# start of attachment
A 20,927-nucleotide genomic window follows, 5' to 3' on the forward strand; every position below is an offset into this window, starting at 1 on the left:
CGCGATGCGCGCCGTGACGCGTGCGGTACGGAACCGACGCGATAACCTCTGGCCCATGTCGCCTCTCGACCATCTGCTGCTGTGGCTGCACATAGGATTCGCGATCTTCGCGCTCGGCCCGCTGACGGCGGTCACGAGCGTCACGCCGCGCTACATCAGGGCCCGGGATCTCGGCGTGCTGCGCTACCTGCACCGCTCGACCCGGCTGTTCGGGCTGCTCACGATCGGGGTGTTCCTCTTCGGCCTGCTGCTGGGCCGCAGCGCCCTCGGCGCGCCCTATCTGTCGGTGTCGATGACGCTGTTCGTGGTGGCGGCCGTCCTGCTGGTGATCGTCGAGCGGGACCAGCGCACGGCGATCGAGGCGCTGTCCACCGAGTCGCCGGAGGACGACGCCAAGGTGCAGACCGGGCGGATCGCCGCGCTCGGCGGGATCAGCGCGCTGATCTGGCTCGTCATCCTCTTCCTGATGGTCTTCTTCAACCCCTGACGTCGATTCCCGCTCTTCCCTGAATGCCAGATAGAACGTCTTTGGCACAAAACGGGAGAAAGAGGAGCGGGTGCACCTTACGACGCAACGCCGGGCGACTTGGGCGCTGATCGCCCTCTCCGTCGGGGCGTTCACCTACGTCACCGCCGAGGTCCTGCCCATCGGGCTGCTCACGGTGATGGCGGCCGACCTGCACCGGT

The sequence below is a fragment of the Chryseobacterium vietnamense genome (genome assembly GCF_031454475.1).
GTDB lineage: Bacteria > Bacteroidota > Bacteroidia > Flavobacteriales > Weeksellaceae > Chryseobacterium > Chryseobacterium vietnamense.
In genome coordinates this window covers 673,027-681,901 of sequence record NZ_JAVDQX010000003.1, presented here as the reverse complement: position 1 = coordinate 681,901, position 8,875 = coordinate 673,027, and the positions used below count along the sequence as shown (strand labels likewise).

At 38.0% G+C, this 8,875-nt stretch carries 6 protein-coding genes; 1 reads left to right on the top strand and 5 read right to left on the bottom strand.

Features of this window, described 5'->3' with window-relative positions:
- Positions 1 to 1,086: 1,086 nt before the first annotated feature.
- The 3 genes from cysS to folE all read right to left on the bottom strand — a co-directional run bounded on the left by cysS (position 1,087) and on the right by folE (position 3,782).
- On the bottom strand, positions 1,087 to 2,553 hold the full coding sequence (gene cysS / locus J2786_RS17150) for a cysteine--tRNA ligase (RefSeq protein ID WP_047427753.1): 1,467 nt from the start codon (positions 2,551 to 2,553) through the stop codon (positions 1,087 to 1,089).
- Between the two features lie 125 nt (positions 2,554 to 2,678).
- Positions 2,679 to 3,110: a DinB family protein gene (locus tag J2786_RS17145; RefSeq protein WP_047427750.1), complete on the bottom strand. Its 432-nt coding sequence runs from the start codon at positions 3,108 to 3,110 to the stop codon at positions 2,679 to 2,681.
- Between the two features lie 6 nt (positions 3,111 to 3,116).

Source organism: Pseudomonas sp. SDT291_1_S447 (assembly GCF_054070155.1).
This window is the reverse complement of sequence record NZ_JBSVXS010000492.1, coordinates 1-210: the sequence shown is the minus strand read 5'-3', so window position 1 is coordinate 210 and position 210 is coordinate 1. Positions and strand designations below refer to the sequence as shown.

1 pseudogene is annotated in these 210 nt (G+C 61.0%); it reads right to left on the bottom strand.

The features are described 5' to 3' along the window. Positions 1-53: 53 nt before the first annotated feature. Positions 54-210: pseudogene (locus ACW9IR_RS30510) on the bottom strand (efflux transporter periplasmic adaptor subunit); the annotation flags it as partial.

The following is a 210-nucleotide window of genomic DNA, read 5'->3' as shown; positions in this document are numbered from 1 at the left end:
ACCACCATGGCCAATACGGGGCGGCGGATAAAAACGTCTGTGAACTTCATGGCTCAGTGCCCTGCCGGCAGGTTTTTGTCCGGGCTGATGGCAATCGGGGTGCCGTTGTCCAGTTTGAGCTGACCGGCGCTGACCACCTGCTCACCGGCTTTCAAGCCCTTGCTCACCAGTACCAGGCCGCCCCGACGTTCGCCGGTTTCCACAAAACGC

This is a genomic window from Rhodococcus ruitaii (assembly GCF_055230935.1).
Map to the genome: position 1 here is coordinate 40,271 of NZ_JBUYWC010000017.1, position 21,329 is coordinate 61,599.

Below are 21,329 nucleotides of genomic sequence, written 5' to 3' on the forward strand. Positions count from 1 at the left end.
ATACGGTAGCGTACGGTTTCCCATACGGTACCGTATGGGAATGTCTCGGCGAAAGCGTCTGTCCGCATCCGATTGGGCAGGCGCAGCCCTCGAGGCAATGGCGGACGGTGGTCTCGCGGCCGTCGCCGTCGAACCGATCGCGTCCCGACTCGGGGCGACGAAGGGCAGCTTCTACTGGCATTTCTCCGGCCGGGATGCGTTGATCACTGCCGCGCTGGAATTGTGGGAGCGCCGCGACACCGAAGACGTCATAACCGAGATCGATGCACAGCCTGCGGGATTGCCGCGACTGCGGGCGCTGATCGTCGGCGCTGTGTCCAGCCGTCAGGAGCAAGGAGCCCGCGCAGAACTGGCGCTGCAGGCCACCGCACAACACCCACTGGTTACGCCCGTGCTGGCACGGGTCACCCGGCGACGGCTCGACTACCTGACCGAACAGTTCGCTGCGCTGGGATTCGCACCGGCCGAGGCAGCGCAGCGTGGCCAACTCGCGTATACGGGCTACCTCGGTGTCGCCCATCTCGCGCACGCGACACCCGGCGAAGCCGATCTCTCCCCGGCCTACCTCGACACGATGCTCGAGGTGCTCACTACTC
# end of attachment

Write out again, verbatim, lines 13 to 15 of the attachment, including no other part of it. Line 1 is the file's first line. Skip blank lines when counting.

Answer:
- Between the two features lie 6 nt (positions 3,111 to 3,116).

Source organism: Pseudomonas sp. SDT291_1_S447 (assembly GCF_054070155.1).
This window is the reverse complement of sequence record NZ_JBSVXS010000492.1, coordinates 1-210: the sequence shown is the minus strand read 5'-3', so window position 1 is coordinate 210 and position 210 is coordinate 1. Positions and strand designations below refer to the sequence as shown.